When do you lose your temporary resident status?
Author/ Adam Hummel
The recent Federal Court decision of Shekhtman v. Minister of Citizenship and Immigration addresses the issue of how much time one has to apply to restore their immigration status in Canada once it is lost. The decision on this case provides some guidance more generally as well about when one can be found to have lost their temporary resident status. Before we get to the decision in this matter however, a bit of background about the restoration process and what your options are.
Restoration Applications – BackgroundOne of the most important things for anyone in Canada on temporary status, whether on a visitor, study or work permit, is to make sure that you always maintain that status. Keeping track of the expiry date of these permits is extremely important, since your options to extend your status is always based on when those permits expire. Unfortunately, people do fall out of status in Canada, and this happens primarily in two different ways:
- They apply to extend their permits on time, and their applications are denied; or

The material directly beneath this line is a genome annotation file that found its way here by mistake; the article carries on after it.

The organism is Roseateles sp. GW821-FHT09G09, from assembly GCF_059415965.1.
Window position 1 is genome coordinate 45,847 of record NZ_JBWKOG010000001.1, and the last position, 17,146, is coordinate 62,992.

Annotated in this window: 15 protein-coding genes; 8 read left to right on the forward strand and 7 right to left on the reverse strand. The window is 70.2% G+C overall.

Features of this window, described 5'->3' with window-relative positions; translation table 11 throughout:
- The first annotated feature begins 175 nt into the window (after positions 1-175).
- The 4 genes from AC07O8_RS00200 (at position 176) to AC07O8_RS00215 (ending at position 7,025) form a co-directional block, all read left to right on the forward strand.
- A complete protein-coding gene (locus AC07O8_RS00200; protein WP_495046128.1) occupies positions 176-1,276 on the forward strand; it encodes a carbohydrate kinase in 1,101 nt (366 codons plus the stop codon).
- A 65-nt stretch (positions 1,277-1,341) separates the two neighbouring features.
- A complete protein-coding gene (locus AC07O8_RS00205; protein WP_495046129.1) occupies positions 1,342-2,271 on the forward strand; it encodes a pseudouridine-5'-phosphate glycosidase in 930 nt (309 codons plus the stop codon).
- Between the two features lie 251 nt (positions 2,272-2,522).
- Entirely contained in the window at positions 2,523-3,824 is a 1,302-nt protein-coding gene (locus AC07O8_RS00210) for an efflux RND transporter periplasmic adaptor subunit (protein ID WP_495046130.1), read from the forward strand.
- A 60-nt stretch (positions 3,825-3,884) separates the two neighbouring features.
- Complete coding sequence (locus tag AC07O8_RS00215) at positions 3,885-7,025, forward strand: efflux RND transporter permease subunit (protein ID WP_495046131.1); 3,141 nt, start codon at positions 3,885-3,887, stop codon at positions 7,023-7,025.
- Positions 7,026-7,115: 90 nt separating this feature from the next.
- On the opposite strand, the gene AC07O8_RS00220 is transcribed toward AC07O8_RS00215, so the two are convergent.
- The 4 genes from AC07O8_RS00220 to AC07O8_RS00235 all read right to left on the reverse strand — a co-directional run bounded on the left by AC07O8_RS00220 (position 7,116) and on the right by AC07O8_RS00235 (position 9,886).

- They forget/neglect to apply before their permits expire.
No matter how it happens, when you fall out of status in Canada, you find yourself in a predicament which can sometimes be hard to remedy. However, for the purposes of this blog, there is one way that you can get yourself back into status, and that is by filing an application for restoration of your status.
The most important aspect of a restoration application, I would argue, is that it gets submitted on time! Typically, immigration lawyers will tell you that you have 90 days to file a restoration application from the date you lost your temporary status. The question that recently came up with a client of mine however, was: when did he actually lose his temporary status in Canada?
The answer to this question was recently clarified by the Federal Court, and is the subject of this post.
The criteria and rules for filing an application for restoration are found in the Immigration and Refugee Protection Regulations (SOR/2002-227), at Regulation 182, which states: